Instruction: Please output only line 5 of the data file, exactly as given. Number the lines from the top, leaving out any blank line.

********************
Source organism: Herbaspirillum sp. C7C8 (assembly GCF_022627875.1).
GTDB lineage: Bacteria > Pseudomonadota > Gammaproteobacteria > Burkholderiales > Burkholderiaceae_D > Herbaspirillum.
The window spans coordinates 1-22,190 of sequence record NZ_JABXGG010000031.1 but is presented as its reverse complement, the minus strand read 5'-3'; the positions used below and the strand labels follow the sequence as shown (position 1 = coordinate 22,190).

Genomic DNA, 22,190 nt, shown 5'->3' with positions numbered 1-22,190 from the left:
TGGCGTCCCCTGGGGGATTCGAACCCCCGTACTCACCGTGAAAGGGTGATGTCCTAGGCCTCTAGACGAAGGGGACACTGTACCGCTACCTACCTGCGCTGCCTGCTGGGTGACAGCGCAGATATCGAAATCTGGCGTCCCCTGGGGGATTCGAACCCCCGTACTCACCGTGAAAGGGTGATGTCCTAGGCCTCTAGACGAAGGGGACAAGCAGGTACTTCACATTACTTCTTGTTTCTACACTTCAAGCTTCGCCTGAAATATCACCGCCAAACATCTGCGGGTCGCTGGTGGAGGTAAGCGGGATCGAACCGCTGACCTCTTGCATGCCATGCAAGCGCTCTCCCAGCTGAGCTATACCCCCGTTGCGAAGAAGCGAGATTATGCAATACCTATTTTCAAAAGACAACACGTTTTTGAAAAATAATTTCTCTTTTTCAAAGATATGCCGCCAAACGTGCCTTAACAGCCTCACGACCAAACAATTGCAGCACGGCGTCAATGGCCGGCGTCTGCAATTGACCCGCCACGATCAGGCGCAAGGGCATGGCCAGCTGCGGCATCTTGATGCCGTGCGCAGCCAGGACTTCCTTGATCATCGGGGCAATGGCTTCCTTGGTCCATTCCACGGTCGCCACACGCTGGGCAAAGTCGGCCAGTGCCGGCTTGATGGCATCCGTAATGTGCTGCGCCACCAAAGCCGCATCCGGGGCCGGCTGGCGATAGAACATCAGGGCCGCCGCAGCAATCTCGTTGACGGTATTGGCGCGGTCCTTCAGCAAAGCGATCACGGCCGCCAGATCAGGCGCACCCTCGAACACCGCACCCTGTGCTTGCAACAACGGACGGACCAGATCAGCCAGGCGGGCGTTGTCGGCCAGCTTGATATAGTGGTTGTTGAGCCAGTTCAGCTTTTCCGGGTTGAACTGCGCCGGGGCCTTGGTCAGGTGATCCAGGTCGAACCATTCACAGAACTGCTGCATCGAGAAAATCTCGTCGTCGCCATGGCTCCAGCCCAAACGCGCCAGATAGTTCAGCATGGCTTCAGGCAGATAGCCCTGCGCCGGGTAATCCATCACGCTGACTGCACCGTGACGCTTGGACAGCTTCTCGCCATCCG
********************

TGGCGTCCCCTGGGGGATTCGAACCCCCGTACTCACCGTGAAAGGGTGATGTCCTAGGCCTCTAGACGAAGGGGACACTGTACCGCTACCTACCTGCGCTGCCTGCTGGGTGACAGCGCAGATATCGAAATCTGGCGTCCCCTGGGGGATTCGAACCCCCGTACTCACCGTGAAAGGGTGATGTCCTAGGCCTCTAGACGAAGGGGACAAGCAGGTACTTCACATTACTTCTTGTTTCTACACTTCAAGCTTCGCCTGAAATATCACCGCCAAACATCTGCGGGTCGCTGGTGGAGGTAAGCGGGATCGAACCGCTGACCTCTTGCATGCCATGCAAGCGCTCTCCCAGCTGAGCTATACCCCCGTTGCGAAGAAGCGAGATTATGCAATACCTATTTTCAAAAGACAACACGTTTTTGAAAAATAATTTCTCTTTTTCAAAGATATGCCGCCAAACGTGCCTTAACAGCCTCACGACCAAACAATTGCAGCACGGCGTCAATGGCCGGCGTCTGCAATTGACCCGCCACGATCAGGCGCAAGGGCATGGCCAGCTGCGGCATCTTGATGCCGTGCGCAGCCAGGACTTCCTTGATCATCGGGGCAATGGCTTCCTTGGTCCATTCCACGGTCGCCACACGCTGGGCAAAGTCGGCCAGTGCCGGCTTGATGGCATCCGTAATGTGCTGCGCCACCAAAGCCGCATCCGGGGCCGGCTGGCGATAGAACATCAGGGCCGCCGCAGCAATCTCGTTGACGGTATTGGCGCGGTCCTTCAGCAAAGCGATCACGGCCGCCAGATCAGGCGCACCCTCGAACACCGCACCCTGTGCTTGCAACAACGGACGGACCAGATCAGCCAGGCGGGCGTTGTCGGCCAGCTTGATATAGTGGTTGTTGAGCCAGTTCAGCTTTTCCGGGTTGAACTGCGCCGGGGCCTTGGTCAGGTGATCCAGGTCGAACCATTCACAGAACTGCTGCATCGAGAAAATCTCGTCGTCGCCATGGCTCCAGCCCAAACGCGCCAGATAGTTCAGCATGGCTTCAGGCAGATAGCCCTGCGCCGGGTAATCCATCACGCTGACTGCACCGTGACGCTTGGACAGCTTCTCGCCATCCG